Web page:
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The provision of solid feeds to veal calves: II. Behavior, physiology, and abomasal damage



The provision of solid feeds to veal calves: II. Behavior, physiology, and abomasal damage



Journal of Animal Science 80(2): 367-375



The aim of this study was to evaluate the effects of the addition of two roughage sources (wheat straw and beet pulp) to the milk replacer diet of veal calves, in order to reduce stress and improve animal welfare. We allocated 138 Polish Friesian male calves to three different feeding plans: a milk replacer diet (Control), 250 g/d of wheat straw in addition to the milk replacer, or 250 g/d of dried beet pulp in addition to the milk replacer. Within each feeding treatment, 16 calves were individually housed and 30 were kept in group pens (five calves/pen). Several behavioral, physiological, and health welfare indicators were monitored throughout the fattening period, which lasted for 160 d. Abnormal oral behavior around the meals was higher in Control calves (P < 0.01), while its lowest level was observed in straw-fed calves. At the beginning of the trial, chewing was higher in calves receiving solid feeds (P < 0.001), but the difference from the Control gradually decreased and disappeared at wk 13 for calves fed beet pulp and at wk 17 for those fed wheat straw. At the end of the fattening period, no differences among treatments were found in the frequency of chewing. Regardless of the diet, self-grooming decreased with age and no relationship was observed between this behavior and the presence of rumen hairballs. Cross-sucking was performed with low frequencies (from 4.70% at wk 2 to 1.05% at wk 23 around the meals, and even lower far from the meals) and was not affected by the provision of roughage. The time in contact with the bucket during the whole day was higher in Controls, whereas calves fed wheat straw maintained a lower level of this activity until the end of the trial (P < 0.01). The calves fed wheat straw spent more time in contact with the feed trough (P < 0.001) than those fed beet pulp and Control calves. No differences were found in cortisol curves due to the feeding treatment. In calves fed beet pulp, most hematological measures statistically differed from the other treatments, possibly in response to the higher iron intake and(or) to the higher hemoconcentration, probably due to the administration of beet pulp as dried feed. The incidence of abomasal ulcers and erosions was increased by the provision of the solid feeds, particularly by a structured fiber source such as straw. A roughage source able to satisfy calves' behavioral needs and to improve digestive processes without damaging the digestive apparatus still has to be identified. Reprinted by permission of the publisher.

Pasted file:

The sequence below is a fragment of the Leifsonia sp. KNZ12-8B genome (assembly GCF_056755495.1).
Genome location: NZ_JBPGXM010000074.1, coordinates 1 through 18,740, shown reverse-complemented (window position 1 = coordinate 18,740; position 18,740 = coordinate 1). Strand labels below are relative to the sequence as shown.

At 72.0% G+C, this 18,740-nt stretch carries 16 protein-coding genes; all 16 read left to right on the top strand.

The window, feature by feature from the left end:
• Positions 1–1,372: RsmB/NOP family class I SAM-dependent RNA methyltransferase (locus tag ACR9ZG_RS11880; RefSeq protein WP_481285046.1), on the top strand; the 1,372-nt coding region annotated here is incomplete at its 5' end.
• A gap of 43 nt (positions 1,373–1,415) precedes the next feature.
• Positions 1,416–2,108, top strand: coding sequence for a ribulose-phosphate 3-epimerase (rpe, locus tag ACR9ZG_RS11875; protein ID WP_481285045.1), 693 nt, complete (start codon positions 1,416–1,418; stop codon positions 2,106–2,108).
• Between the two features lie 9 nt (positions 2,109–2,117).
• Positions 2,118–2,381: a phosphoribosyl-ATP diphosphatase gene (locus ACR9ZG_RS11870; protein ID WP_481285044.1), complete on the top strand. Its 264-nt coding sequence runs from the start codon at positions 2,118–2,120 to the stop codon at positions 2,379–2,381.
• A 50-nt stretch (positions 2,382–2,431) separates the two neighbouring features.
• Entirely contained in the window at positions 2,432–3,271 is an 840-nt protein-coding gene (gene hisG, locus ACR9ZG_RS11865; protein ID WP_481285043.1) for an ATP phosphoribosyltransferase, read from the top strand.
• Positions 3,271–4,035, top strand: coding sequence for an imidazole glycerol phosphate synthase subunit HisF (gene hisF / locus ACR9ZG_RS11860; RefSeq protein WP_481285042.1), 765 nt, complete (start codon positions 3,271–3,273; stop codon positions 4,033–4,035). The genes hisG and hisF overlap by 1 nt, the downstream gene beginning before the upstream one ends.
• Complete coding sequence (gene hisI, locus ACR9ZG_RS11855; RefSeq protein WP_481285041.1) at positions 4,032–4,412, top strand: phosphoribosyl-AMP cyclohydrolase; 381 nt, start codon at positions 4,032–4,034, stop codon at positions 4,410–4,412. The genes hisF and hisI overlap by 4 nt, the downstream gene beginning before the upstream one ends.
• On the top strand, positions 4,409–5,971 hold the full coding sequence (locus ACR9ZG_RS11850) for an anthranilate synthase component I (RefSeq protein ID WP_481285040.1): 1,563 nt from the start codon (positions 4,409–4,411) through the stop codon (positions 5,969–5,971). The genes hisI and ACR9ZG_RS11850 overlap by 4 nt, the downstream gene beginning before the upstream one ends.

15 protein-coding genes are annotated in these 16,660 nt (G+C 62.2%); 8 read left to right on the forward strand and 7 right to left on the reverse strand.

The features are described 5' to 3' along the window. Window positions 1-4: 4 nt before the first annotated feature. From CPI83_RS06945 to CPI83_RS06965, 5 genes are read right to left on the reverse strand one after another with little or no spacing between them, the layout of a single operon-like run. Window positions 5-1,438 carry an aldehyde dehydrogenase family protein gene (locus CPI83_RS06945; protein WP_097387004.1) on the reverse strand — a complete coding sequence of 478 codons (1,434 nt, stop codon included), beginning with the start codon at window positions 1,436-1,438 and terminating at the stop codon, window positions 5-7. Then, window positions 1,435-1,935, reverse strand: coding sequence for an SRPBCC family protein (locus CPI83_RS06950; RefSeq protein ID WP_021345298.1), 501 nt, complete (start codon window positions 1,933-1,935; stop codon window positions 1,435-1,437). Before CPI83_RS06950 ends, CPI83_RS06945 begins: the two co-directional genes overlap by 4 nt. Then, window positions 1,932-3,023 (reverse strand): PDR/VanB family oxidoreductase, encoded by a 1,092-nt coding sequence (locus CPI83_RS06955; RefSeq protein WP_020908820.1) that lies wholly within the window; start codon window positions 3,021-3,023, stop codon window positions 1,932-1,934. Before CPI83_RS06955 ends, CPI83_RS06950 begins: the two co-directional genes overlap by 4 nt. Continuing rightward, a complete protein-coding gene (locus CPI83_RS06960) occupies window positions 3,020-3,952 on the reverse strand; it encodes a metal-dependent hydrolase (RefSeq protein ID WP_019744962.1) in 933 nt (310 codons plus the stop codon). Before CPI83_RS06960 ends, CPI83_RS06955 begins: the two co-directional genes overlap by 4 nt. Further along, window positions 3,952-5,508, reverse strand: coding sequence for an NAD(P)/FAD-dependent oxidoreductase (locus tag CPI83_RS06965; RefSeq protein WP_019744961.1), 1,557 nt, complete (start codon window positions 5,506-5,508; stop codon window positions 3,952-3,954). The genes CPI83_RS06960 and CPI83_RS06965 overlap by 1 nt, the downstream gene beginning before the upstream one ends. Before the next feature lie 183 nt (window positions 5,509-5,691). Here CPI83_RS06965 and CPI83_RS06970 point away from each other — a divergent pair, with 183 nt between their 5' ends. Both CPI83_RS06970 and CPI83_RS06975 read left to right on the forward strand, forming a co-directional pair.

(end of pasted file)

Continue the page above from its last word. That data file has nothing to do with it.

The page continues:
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Accession: 010010699

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PMID: 11881926


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